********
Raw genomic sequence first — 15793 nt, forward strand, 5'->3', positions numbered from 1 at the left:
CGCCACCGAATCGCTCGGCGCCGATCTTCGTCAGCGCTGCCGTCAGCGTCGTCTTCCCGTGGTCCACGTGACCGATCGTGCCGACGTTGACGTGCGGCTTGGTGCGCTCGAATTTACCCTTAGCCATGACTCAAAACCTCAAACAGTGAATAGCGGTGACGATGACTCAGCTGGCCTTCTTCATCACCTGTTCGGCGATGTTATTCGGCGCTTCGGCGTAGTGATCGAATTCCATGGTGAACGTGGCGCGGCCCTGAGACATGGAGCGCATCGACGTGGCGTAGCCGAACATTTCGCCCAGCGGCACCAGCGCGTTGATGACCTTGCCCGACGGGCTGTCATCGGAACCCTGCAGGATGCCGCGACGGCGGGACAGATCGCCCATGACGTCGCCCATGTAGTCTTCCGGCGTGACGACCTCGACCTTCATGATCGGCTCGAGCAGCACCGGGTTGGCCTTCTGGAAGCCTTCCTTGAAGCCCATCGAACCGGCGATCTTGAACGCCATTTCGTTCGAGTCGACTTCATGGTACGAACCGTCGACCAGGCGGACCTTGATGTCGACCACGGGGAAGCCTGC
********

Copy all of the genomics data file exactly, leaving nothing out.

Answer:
Raw genomic sequence first — 15793 nt, forward strand, 5'->3', positions numbered from 1 at the left:
CGCCACCGAATCGCTCGGCGCCGATCTTCGTCAGCGCTGCCGTCAGCGTCGTCTTCCCGTGGTCCACGTGACCGATCGTGCCGACGTTGACGTGCGGCTTGGTGCGCTCGAATTTACCCTTAGCCATGACTCAAAACCTCAAACAGTGAATAGCGGTGACGATGACTCAGCTGGCCTTCTTCATCACCTGTTCGGCGATGTTATTCGGCGCTTCGGCGTAGTGATCGAATTCCATGGTGAACGTGGCGCGGCCCTGAGACATGGAGCGCATCGACGTGGCGTAGCCGAACATTTCGCCCAGCGGCACCAGCGCGTTGATGACCTTGCCCGACGGGCTGTCATCGGAACCCTGCAGGATGCCGCGACGGCGGGACAGATCGCCCATGACGTCGCCCATGTAGTCTTCCGGCGTGACGACCTCGACCTTCATGATCGGCTCGAGCAGCACCGGGTTGGCCTTCTGGAAGCCTTCCTTGAAGCCCATCGAACCGGCGATCTTGAACGCCATTTCGTTCGAGTCGACTTCATGGTACGAACCGTCGACCAGGCGGACCTTGATGTCGACCACGGGGAAGCCTGC